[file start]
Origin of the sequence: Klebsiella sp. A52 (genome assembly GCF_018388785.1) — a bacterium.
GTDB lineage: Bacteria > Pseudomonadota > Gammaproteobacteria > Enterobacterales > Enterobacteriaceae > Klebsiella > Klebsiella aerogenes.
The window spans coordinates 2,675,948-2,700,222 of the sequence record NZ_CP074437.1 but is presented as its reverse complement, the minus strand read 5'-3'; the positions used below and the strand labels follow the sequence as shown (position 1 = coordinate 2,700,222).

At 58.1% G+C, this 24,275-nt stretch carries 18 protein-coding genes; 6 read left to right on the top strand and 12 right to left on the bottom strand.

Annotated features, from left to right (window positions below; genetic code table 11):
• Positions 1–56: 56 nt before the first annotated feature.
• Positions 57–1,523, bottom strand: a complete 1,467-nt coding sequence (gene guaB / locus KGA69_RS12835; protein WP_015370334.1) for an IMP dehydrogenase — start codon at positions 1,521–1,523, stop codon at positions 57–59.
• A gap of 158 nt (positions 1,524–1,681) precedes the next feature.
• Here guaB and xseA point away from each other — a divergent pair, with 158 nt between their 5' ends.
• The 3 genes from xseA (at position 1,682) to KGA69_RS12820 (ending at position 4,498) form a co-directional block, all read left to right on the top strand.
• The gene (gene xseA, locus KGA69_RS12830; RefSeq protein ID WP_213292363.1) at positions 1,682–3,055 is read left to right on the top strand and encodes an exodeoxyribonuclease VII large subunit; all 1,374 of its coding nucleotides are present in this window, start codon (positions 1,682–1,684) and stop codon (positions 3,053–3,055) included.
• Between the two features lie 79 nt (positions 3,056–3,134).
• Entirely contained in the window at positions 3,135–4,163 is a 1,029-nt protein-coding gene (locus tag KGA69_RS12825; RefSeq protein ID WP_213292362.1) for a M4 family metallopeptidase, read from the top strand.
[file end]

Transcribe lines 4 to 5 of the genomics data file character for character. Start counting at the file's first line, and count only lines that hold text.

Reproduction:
At 58.1% G+C, this 24,275-nt stretch carries 18 protein-coding genes; 6 read left to right on the top strand and 12 right to left on the bottom strand.

Annotated features, from left to right (window positions below; genetic code table 11):